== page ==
The potential to use third party repo agreements as an alternative cash option was later discussed by the panel at the 2014 Fitch cash management conference. Coghlan said she’d consider using such secured investments “because it helps to diversify my portfolio … you don’t necessarily need hundreds of millions now either to get into repos.”

For Jonathan Curry, global chief investment officer (CIO) for liquidity at HSBC Asset Management, repos aren’t yet a threat to MMFs’ popularity. “But repo does offer high quality collateral against the pending Leverage Coverage Ratio (LCR) requirements under Basel III,” he said, adding that it was presently hard to predict, however, how much repo supply would actually be available in the evolving investment environment.

Audience Polling Results

Much of the debate at the conference centred on a series of live polls of the 150 finance professionals attending at Fitch Rating’s Canary Wharf headquarters.

 
Interestingly asked the question ‘What is the biggest cash investment challenge treasurers’ face?’, the audience responded by citing counterparty risk as their primary concern over MMF regulation:

  •  MMF regulation: 30%.
  •  Counterparty risk: 39%.
  •  Banking regulations (such as the Basel III capital adequacy regime): 18%.
  •  Other: 12%.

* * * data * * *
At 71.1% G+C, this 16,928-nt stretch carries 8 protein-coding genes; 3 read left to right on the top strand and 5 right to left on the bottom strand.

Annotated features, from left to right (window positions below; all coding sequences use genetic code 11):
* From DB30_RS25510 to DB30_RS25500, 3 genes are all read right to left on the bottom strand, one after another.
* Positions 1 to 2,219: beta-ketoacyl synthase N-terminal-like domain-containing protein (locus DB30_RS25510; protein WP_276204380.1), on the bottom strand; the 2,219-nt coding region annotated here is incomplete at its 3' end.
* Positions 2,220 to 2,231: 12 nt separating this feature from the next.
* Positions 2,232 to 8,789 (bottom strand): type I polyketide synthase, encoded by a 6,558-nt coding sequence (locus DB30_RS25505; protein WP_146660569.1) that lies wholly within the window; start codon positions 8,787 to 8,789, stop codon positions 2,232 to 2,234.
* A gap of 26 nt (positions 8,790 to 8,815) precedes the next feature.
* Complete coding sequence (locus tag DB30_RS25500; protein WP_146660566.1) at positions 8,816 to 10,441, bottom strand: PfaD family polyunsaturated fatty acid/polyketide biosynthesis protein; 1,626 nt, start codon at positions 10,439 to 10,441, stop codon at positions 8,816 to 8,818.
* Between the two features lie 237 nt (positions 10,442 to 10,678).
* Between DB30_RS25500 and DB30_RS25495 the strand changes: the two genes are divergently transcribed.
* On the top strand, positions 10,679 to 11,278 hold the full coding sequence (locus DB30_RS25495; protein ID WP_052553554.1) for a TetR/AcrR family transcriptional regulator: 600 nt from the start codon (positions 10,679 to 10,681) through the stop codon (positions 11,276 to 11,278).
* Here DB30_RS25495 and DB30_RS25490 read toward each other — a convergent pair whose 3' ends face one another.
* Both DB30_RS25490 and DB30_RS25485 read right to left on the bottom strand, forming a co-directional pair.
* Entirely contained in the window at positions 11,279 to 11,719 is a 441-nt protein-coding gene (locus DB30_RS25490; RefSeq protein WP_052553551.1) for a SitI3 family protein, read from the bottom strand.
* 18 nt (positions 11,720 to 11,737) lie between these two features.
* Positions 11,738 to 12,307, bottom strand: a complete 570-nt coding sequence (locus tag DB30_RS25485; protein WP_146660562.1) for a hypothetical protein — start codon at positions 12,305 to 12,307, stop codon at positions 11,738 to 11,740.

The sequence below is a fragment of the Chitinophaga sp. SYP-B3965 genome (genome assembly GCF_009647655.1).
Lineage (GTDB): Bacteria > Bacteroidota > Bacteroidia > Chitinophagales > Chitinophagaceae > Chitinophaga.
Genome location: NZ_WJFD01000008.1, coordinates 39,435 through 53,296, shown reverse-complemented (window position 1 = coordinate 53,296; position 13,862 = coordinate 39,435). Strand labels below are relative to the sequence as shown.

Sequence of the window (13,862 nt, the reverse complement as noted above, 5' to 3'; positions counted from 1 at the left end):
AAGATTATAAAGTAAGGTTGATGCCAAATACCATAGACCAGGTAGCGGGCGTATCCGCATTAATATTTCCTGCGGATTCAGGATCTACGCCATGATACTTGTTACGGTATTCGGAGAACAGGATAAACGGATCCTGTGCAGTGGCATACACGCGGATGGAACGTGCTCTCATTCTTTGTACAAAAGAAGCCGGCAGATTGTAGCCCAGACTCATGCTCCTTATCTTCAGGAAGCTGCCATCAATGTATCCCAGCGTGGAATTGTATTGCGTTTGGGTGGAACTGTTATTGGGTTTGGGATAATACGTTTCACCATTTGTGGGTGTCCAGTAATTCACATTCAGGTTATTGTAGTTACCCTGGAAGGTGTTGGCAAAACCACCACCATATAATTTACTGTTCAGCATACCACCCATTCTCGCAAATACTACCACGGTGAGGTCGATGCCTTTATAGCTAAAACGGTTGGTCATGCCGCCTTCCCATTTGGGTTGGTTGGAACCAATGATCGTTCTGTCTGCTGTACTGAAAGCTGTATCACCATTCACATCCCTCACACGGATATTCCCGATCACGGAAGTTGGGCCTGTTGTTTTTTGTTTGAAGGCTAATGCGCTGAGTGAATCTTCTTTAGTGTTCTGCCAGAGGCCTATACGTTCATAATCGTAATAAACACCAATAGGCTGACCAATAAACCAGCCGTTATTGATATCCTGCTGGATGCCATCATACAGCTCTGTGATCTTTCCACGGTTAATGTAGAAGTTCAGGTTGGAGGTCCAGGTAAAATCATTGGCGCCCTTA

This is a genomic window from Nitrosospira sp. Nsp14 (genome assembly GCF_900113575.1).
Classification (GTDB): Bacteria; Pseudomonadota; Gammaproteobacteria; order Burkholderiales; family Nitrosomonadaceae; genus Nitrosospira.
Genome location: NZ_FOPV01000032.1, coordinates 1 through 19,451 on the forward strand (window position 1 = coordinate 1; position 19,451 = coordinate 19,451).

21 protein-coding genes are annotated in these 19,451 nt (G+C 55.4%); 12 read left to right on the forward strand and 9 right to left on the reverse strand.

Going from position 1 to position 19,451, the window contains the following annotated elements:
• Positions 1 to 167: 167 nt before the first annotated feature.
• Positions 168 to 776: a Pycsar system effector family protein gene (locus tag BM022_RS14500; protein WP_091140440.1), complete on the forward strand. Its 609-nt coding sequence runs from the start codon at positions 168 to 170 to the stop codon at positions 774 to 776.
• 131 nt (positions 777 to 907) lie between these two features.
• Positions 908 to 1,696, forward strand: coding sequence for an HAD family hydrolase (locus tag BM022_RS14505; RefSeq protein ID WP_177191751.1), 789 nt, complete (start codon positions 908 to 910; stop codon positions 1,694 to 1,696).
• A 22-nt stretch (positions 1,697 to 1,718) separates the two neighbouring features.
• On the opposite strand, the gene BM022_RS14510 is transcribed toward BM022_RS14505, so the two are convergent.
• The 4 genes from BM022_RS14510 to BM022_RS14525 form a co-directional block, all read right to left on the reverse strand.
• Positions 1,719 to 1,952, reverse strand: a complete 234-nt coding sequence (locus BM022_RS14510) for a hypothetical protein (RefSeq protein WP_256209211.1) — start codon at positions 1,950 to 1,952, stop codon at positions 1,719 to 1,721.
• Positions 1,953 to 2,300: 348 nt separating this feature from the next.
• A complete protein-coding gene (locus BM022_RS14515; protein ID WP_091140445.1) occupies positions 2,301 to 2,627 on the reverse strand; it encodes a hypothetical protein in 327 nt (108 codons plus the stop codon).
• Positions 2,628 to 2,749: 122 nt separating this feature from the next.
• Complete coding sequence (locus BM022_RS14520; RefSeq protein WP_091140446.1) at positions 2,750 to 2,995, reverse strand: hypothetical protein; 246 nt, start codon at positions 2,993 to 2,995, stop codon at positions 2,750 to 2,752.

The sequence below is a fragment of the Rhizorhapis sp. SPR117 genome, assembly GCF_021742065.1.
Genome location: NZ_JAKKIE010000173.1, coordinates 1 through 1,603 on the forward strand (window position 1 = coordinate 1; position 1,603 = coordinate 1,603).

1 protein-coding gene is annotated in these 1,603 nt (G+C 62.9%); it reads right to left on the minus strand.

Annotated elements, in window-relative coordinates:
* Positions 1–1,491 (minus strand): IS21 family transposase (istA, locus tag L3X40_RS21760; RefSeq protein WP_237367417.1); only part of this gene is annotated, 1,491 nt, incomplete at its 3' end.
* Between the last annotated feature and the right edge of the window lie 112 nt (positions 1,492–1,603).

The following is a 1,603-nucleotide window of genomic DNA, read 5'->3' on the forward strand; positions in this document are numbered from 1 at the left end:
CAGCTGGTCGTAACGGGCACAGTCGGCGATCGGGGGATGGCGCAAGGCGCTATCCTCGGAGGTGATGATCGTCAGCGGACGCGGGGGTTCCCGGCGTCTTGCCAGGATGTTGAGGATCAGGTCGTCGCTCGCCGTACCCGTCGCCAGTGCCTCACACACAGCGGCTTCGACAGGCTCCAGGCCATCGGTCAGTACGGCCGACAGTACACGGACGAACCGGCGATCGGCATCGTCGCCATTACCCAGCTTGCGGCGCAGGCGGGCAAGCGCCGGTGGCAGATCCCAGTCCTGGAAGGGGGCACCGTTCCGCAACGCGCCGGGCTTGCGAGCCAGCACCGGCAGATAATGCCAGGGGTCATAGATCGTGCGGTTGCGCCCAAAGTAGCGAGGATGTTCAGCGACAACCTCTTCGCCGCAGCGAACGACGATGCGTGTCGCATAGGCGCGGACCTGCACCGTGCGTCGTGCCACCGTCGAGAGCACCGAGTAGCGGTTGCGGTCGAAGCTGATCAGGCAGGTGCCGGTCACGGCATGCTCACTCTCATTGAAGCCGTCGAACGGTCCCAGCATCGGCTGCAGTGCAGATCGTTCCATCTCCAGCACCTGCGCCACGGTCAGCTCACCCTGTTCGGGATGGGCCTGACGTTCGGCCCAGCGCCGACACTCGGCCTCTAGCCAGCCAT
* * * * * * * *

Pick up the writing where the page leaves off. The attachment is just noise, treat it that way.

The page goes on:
“Banking regulation is less of a concern this year, versus the 2013 polling results, which surprises me a little […as Basel III is closer and the changing collateral requirements will have an impact],” said moderator Sewell.

Q. If MMFs did move to VNAVs would your allocation to MMFs:

  •  Stay the same: 57% (vs. 2013 poll result: 6%).
  •  Decrease: 43% (vs. 2013 poll result: 75%).
  •  Increase: 0% (vs. 2013 poll result: 19%). 

The change since last year would indicate that European treasurers, financiers and MMF participants are perhaps growing accustomed to the idea of variable NAVs becoming the norm as the developing regulations take shape.

The new European MMF regulations could also include future demands for more transparency involving daily real-time portfolio reports, as opposed to the weekly updates prevalent at the moment. The investment environment is certainly changing quickly and it appears that European treasurers have one more regulation to worry about.

Coghlan wondered aloud where “the Apples of this world lodge their hundreds of billions” and how others manage the balance between yield in a low interest rate environment versus access to liquidity. It’s a pertinent point in an era where the MMF option is becoming ever more regulated and other options, such as repos, may consequently gain enhanced popularity.

Cook explained that Apple conducts its own asset management to some extent, as it is a large enough multinational corporation (MNC) to do so. “They have a broader risk profile, using MMFs to some extent, but also direct investing,” he said, which reinforced the final live audience polling result of the day:

Q. Where would you invest your cash outside of MMFs?

  •  Banks: 17%.
  •  Segregated accounts: 13%.
  •  Unregulated pooled products: 17%.
  •  Direct investing: 22%.
  •  Other cash alternatives: 30%.